By George Johnson
As we walked among the empty houses of Zalesye, the last thing I expected to see was an inhabitant. But suddenly there she was. Striding from her cottage in heavy boots, a scarf tied on her head, Rosalia greeted us in Ukrainian and proudly showed us her potato patch.
The sole inhabitant of the village, she is one of about 100 older people, mostly women, still living in the Chernobyl exclusion zone — 1,000 square miles of Ukraine that were evacuated in 1986 after a catastrophic accident at a nuclear power plant.
A new documentary, “The Babushkas of Chernobyl,” directed by Holly Morris and Anne Bogart, tells a different story — of the spirited women who insisted on going back.
They eat vegetables grown in their gardens and berries and mushrooms picked in the woods.
“Starvation is what scares me, not radiation,” Hanna Zavorotnya, 83, tells the camera as she sits outside her house peeling mushrooms to sauté with onions. She draws water from her well as the chickens she keeps for eggs scratch about the yard.
You don’t hear much about people willing to return to Fukushima, only accounts of the many who refuse to go back to areas now declared safe. With memories of Hiroshima and Nagasaki, they have their reasons to be leery. For the people of Chernobyl, the horrors of World War II were non-nuclear.
“All of the medical studies are flawed, and flawed in such a way that partisans on both sides of the nuclear debate can argue that the studies prove their point,” she says. “You don’t come here for clear answers.”
What she described is happening now in Fukushima. The scientific consensus is that the radiation will probably not cause any excess cases of childhood thyroid cancer, as it did in Chernobyl, according to a report released in August by the International Atomic Energy Agency. The exposures were much lower, and the Japanese government quickly took measures to discourage the consumption of milk and other foods that concentrate radioactive iodine.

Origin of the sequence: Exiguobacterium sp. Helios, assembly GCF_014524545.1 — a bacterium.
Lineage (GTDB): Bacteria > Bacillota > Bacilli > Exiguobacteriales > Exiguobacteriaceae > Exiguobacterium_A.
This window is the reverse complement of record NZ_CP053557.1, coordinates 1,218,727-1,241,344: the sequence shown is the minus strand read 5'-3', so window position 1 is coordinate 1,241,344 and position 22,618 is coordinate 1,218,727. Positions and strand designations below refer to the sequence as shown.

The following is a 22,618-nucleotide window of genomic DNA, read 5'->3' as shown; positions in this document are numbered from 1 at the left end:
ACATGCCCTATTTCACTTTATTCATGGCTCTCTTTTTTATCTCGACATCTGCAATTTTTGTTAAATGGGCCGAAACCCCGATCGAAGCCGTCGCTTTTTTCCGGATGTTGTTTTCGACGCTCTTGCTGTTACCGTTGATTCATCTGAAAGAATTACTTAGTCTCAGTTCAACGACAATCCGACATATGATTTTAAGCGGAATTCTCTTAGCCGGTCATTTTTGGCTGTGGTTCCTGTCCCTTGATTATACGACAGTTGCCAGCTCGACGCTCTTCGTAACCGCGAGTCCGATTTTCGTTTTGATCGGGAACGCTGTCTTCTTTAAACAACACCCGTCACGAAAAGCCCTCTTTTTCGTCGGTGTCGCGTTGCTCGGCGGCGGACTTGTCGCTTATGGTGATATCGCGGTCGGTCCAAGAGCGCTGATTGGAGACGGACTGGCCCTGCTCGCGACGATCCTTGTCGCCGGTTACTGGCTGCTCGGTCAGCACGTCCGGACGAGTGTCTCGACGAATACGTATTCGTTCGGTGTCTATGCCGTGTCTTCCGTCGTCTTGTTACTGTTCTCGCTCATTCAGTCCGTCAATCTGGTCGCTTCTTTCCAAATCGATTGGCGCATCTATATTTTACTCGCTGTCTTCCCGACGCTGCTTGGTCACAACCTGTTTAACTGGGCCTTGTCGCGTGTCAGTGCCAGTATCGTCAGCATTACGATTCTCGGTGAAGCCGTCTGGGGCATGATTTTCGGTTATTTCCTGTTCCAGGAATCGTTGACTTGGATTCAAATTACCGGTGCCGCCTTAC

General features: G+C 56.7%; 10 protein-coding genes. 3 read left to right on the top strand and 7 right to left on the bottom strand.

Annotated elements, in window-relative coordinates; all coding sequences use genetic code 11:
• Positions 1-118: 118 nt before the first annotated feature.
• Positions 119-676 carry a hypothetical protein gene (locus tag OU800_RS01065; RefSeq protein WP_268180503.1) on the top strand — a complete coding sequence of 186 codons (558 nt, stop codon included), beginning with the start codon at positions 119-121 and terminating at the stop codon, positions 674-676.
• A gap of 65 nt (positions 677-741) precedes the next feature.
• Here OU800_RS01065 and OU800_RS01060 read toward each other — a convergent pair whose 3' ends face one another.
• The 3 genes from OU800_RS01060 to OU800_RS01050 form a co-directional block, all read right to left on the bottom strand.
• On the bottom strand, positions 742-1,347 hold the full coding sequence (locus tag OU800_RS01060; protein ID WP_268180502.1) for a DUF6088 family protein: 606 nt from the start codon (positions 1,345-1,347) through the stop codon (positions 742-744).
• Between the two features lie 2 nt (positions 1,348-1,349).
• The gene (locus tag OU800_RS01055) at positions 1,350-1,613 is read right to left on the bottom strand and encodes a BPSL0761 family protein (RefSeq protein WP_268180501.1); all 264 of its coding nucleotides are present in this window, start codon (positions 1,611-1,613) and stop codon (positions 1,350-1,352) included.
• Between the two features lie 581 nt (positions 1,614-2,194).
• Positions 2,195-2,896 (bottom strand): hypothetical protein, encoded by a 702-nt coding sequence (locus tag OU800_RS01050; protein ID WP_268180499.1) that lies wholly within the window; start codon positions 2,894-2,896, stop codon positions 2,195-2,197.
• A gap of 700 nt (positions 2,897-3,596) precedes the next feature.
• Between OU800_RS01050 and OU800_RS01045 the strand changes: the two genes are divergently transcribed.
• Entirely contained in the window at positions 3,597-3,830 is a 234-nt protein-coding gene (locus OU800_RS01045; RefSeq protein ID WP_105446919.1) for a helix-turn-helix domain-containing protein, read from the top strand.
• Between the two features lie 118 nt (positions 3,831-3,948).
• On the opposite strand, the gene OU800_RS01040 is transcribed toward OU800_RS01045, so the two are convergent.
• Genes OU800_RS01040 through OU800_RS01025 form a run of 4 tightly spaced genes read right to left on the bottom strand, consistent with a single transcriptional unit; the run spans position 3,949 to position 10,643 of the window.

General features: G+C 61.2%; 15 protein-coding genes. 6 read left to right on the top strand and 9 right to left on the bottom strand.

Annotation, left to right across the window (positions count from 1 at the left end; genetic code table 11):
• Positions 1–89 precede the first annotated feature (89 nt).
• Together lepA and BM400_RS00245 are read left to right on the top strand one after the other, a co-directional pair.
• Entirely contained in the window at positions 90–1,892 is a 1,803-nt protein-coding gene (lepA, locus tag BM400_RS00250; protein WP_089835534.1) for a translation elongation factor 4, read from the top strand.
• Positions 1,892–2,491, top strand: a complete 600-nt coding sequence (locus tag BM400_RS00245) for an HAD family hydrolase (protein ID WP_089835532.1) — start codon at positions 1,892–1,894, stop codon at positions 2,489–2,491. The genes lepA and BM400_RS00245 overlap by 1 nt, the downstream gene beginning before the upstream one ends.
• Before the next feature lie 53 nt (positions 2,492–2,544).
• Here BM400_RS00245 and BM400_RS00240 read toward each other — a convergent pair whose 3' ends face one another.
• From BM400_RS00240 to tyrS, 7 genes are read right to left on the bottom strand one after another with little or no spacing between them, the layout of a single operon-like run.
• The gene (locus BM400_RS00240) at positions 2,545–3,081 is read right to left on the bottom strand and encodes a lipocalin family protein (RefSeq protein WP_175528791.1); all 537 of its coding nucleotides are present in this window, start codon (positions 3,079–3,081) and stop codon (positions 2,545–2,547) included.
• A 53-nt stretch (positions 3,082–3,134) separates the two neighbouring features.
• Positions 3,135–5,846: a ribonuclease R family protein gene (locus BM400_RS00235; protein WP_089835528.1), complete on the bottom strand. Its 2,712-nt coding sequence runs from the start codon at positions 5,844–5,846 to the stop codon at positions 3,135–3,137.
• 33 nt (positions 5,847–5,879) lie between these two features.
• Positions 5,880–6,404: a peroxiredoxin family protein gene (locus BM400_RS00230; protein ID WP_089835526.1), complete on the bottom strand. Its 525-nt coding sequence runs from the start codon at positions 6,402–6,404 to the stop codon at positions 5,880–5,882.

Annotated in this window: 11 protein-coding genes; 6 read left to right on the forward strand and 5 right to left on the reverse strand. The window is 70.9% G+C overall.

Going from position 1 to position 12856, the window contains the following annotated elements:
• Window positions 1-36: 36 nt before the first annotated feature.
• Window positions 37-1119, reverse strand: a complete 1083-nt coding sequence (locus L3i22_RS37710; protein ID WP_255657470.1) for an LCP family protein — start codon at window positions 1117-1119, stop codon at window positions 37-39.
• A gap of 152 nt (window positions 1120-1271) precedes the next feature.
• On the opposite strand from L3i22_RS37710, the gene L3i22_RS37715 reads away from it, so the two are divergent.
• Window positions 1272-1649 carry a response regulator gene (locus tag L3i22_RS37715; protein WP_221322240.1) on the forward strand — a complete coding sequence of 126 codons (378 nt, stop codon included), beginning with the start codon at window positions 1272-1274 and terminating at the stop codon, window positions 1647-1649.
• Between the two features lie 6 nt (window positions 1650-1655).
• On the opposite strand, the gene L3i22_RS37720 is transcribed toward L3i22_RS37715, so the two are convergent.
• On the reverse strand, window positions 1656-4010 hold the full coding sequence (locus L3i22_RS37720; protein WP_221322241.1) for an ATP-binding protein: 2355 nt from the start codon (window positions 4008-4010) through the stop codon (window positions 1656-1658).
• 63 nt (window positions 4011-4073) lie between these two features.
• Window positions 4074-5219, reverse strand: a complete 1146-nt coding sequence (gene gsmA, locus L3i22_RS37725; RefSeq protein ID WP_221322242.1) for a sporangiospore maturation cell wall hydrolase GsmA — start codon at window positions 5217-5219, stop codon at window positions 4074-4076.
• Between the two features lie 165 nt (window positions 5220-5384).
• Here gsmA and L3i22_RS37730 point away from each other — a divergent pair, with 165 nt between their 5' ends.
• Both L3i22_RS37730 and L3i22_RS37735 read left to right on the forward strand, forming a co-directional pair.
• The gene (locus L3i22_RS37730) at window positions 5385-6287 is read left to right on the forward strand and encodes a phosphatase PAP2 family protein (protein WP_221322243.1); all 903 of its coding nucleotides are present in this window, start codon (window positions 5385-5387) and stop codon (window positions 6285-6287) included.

But a paper last month in the journal Epidemiology claimed to have uncovered a thyroid cancer epidemic that had somehow gone unnoticed. The results have been seized on by antinuclear activists and disputed by skeptics who find flaws in the methodology. They make a persuasive case that the epidemic is an illusion.
Beneath the layers of spin and interpretation, there is presumably a fuzzy edged truth. When it comes to living on Earth, the babushkas of Chernobyl have it figured. Life, they know in their bones, is a matter of balancing risks.
It’s fine to celebrate resilient aging women who have chosen to make their own way after Chernobyl. Yet this article uses them to peddle the view that the principal harm of radiation exposure is the stress caused by radiophobia, rather than any real, biological impairment of health. No one disputes that a nuclear disaster is stressful, and that stress is not good for life. It affirms the actions and views of the Japanese government trustingly, which few Japanese, of whatever ideological stripe, would be likely to do. It is not that the “thyroid cancer epidemic … had somehow gone unnoticed.” The epidemic has been noticed; its cause is what’s contested. Johnson uses a study showing high incidences elsewhere in Japan to dismiss the recently published Fukushima study. Why not acknowledge that those rates of occurrence need to be addressed as well?